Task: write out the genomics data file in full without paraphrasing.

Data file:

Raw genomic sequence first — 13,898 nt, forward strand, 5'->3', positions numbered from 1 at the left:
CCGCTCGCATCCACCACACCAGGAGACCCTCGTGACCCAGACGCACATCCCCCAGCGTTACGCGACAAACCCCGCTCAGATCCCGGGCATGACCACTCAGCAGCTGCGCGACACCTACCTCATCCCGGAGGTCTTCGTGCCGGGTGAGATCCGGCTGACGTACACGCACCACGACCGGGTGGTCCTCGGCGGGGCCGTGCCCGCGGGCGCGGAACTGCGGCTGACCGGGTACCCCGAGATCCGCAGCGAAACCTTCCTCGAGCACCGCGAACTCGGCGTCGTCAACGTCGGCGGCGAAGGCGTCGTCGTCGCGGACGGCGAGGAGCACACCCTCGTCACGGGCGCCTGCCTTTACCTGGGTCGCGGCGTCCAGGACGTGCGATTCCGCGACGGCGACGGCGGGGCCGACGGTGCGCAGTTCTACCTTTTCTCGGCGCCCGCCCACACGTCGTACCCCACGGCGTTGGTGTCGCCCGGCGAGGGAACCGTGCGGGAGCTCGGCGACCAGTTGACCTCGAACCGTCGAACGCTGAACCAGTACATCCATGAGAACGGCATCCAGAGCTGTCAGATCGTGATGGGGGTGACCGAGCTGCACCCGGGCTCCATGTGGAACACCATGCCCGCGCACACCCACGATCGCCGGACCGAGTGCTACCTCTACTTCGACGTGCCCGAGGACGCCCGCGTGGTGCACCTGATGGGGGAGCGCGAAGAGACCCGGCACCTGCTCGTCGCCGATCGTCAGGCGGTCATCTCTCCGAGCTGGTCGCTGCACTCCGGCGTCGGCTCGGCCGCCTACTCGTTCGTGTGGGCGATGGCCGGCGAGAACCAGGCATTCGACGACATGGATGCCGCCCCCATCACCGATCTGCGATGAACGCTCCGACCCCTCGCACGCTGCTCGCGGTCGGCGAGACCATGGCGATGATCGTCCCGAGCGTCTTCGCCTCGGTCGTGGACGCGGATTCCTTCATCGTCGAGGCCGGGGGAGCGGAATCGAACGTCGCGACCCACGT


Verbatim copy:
Raw genomic sequence first — 13,898 nt, forward strand, 5'->3', positions numbered from 1 at the left:
CCGCTCGCATCCACCACACCAGGAGACCCTCGTGACCCAGACGCACATCCCCCAGCGTTACGCGACAAACCCCGCTCAGATCCCGGGCATGACCACTCAGCAGCTGCGCGACACCTACCTCATCCCGGAGGTCTTCGTGCCGGGTGAGATCCGGCTGACGTACACGCACCACGACCGGGTGGTCCTCGGCGGGGCCGTGCCCGCGGGCGCGGAACTGCGGCTGACCGGGTACCCCGAGATCCGCAGCGAAACCTTCCTCGAGCACCGCGAACTCGGCGTCGTCAACGTCGGCGGCGAAGGCGTCGTCGTCGCGGACGGCGAGGAGCACACCCTCGTCACGGGCGCCTGCCTTTACCTGGGTCGCGGCGTCCAGGACGTGCGATTCCGCGACGGCGACGGCGGGGCCGACGGTGCGCAGTTCTACCTTTTCTCGGCGCCCGCCCACACGTCGTACCCCACGGCGTTGGTGTCGCCCGGCGAGGGAACCGTGCGGGAGCTCGGCGACCAGTTGACCTCGAACCGTCGAACGCTGAACCAGTACATCCATGAGAACGGCATCCAGAGCTGTCAGATCGTGATGGGGGTGACCGAGCTGCACCCGGGCTCCATGTGGAACACCATGCCCGCGCACACCCACGATCGCCGGACCGAGTGCTACCTCTACTTCGACGTGCCCGAGGACGCCCGCGTGGTGCACCTGATGGGGGAGCGCGAAGAGACCCGGCACCTGCTCGTCGCCGATCGTCAGGCGGTCATCTCTCCGAGCTGGTCGCTGCACTCCGGCGTCGGCTCGGCCGCCTACTCGTTCGTGTGGGCGATGGCCGGCGAGAACCAGGCATTCGACGACATGGATGCCGCCCCCATCACCGATCTGCGATGAACGCTCCGACCCCTCGCACGCTGCTCGCGGTCGGCGAGACCATGGCGATGATCGTCCCGAGCGTCTTCGCCTCGGTCGTGGACGCGGATTCCTTCATCGTCGAGGCCGGGGGAGCGGAATCGAACGTCGCGACCCACGT